Born and raised in Brantford, Ontario, Canada, Gretzky honed his skills at a backyard rink and regularly played minor hockey at a level far above his peers. Despite his unimpressive stature and strength, Gretzky's intelligence, stamina, and reading of the game were unrivaled. He was adept at dodging checks from opposing players, and consistently anticipated where the puck was going to be and executed the right move at the right time. Gretzky became known for setting up behind his opponent's net, an area that was nicknamed "Gretzky's office". (Full article...)
Five Go Down to the Sea? were an Irish post-punk band from Cork, active from 1978 to 1989. Vocalist and lyricist Finbarr Donnelly, guitarist Ricky Dineen and brothers Philip O'Connell (bass) and Keith "Smelly" O'Connell (drums) formed the band as Nun Attax when they were teenagers. They became known for Donnelly's absurdist, surreal lyrics and stage presence, Dineen's angular guitar and bass parts, and their Captain Beefheart-style rhythm section. The group later included guitarists Mick Finnegan (1979), Giordaí Ua Laoghaire (1979 to 1980) and Mick Stack (1982 to 1985), and cellist Úna Ní Chanainn (1982 to 1983).
Dineen was influenced by bands such as the Mekons and the Fire Engines and wrote most of the riffs. After achieving a following in Ireland in the early 1980s, they changed their name in 1983 and recorded the Knot a FishEP. The band moved to London later that year, where they developed a live following. Although they never secured a recording contract for an album, they released further EPs. They found no commercial success or manager; in 1985, disillusioned with the music scene, they split up. Donnelly and Dineen reformed in 1988 as Beethoven, and released the EP Him Goolie Goolie Man, Dem the following year. Their reformation was short-lived, as Donnelly drowned accidentally on 18 June 1989, aged 27. (Full article...)
Bosanquet played cricket for Eton College from 1891 to 1896, before gaining his Blue at Oriel College, Oxford. He was a moderately successful batsman who bowled at fast-medium pace for Oxford University between 1898 and 1900. As a student, he made several appearances for Middlesex and achieved a regular place in the county side as an amateur. While playing a tabletop game, Bosanquet devised a new technique for delivering a ball, later named the "googly", which he practised during his time at Oxford. He first used it in cricket matches around 1900, abandoning his faster style of bowling, but it was not until 1903, when he had a successful season with the ball, that his new delivery began to attract attention. Having gone on several minor overseas tours, Bosanquet was selected in 1903–04 for the fully representative Marylebone Cricket Club (MCC) tour of Australia. During that tour, he made his Test debut for England and although he largely failed as a batsman, he performed well as a bowler and troubled all the opposing batsmen with his googly. (Full article...)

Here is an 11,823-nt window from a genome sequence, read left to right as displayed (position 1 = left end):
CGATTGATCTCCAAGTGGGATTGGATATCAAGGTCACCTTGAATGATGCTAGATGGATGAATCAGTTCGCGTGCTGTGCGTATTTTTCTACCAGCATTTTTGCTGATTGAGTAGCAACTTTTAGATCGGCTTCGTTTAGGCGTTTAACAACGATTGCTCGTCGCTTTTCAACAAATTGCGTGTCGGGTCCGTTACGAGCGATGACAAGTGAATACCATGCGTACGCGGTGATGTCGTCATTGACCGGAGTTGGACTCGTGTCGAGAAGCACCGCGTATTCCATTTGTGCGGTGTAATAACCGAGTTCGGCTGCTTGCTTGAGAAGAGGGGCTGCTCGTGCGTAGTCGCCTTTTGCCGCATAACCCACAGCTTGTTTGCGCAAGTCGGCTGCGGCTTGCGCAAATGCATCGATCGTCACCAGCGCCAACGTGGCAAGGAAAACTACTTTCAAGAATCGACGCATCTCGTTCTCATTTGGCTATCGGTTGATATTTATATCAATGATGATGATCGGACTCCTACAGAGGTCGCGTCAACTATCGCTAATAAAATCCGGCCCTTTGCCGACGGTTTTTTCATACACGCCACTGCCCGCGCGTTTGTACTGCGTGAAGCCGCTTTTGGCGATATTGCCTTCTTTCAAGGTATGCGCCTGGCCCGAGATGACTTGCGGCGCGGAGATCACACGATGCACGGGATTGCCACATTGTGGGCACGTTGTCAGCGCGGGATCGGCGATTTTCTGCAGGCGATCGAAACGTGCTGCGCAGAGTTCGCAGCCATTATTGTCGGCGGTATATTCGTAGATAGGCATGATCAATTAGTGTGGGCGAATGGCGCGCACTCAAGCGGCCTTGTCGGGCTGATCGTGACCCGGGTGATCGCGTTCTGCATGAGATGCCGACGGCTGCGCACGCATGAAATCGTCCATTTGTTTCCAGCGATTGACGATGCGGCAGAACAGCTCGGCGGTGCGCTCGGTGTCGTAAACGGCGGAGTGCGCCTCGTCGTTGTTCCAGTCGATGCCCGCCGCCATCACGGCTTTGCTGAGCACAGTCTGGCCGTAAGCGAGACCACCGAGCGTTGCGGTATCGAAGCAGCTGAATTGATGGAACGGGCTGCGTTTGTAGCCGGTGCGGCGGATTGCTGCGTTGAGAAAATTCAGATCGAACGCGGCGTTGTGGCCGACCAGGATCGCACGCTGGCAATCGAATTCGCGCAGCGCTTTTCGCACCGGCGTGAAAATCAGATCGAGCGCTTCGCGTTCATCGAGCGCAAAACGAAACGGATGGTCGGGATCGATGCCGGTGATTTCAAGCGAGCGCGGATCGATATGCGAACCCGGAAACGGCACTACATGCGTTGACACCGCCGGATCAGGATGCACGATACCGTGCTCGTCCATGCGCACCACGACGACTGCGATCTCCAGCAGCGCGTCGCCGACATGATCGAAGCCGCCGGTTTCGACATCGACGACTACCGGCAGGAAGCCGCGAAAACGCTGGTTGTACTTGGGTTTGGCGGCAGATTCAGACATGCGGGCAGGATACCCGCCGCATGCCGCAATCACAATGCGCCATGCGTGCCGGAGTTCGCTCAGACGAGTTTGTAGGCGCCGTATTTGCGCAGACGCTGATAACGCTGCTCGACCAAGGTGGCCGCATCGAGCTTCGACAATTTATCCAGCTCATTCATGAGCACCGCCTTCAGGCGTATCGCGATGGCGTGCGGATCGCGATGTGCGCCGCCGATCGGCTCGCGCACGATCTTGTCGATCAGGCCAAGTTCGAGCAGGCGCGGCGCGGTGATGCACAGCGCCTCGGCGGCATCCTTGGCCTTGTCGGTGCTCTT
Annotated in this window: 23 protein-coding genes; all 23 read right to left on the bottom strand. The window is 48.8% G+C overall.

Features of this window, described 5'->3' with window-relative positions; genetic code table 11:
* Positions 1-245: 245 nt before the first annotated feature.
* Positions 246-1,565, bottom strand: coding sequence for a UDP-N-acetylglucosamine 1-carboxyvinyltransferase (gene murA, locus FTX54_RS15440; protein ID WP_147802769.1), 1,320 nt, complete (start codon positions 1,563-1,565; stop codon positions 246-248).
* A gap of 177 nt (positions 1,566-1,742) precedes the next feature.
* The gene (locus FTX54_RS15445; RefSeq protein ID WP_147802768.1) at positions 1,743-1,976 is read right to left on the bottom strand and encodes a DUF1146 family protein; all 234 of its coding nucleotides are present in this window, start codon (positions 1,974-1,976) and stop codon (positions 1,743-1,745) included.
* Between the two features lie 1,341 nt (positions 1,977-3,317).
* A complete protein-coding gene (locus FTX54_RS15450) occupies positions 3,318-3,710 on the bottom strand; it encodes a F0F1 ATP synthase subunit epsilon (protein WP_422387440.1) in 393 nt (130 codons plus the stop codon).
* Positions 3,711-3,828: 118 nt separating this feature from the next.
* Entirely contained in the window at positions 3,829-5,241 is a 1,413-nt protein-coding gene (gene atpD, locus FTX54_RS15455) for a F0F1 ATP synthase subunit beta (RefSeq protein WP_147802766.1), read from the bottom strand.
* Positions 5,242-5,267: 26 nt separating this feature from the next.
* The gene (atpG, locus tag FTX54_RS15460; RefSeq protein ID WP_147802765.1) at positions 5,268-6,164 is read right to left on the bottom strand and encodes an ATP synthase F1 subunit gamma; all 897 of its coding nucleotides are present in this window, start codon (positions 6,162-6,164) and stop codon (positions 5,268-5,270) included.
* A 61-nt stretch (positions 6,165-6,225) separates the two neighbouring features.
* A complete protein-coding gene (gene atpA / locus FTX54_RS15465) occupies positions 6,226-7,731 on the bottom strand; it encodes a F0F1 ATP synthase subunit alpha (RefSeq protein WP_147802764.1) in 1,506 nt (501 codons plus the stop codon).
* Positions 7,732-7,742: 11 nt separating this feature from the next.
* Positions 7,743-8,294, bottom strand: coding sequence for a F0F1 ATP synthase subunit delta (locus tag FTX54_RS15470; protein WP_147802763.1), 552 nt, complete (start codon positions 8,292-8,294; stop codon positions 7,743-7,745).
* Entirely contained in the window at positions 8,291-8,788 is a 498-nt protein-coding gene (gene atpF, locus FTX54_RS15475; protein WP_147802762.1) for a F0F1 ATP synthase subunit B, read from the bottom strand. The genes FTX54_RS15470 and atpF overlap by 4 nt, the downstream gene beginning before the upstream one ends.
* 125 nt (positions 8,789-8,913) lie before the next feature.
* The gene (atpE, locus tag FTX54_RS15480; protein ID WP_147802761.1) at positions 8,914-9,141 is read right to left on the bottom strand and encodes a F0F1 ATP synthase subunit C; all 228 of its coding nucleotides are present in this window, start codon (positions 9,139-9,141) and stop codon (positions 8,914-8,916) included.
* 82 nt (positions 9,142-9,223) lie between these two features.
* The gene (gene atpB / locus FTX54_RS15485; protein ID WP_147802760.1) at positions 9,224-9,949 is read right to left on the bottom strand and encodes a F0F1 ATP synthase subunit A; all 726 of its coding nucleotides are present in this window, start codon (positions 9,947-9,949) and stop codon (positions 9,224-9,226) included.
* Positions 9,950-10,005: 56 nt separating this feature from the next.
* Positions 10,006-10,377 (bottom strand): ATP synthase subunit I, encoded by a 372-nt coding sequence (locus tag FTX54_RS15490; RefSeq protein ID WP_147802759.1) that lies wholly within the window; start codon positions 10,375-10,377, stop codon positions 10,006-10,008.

Engraving of Elizabeth Raffald, from the 1782 edition of her cookery book
Elizabeth Raffald (1733 – 19 April 1781) was an English author, innovator and entrepreneur.
The 16 countries of which she is Queen are known as Commonwealth Realms, and their combined population is over 129 million. In practice she herself wields almost no political power in any of her realms.
Portrait of Tōyō Miyatake (1896–1979) by Ansel Adams, 1943. Miyatake was a Japanese Americaninternee and camp photographer at Manzanar War Relocation Camp during World War II. A studio photographer prior to his internment, Miyatake started taking photos at Manzanar with an improvised camera fashioned from parts he smuggled into the camp. His activity was discovered after nine months, but camp director Ralph Merritt supported the endeavor and allowed him to have his stored studio equipment shipped to the camp. Miyatake met and befriended Adams at the camp and in 1979 they published a book together, Two Views of Manzanar.
Mullah Mannan Niazi, the deputy leader of a splinter group of Taliban led by Mullah Rasul, is wounded and left in a coma after attackers targeted the area where he lived in Herat Province. Three of Niazi's men were killed and four others were also wounded in the clash. (TOLO News)
Pro-democracy protest leader Parit Chiwarak is hospitalized over concerns for his health due to his continued hunger strike since March 15. The corrections department states that he was transferred to a hospital over concerns about his condition worsening to the point where he required specialized care. (Reuters)
"The sacred rights of mankind are not to be rummaged for among old parchments or musty records. They are written, as with a sunbeam, in the whole volume of human nature, by the hand of the divinity itself; and can never be erased or obscured by mortal power."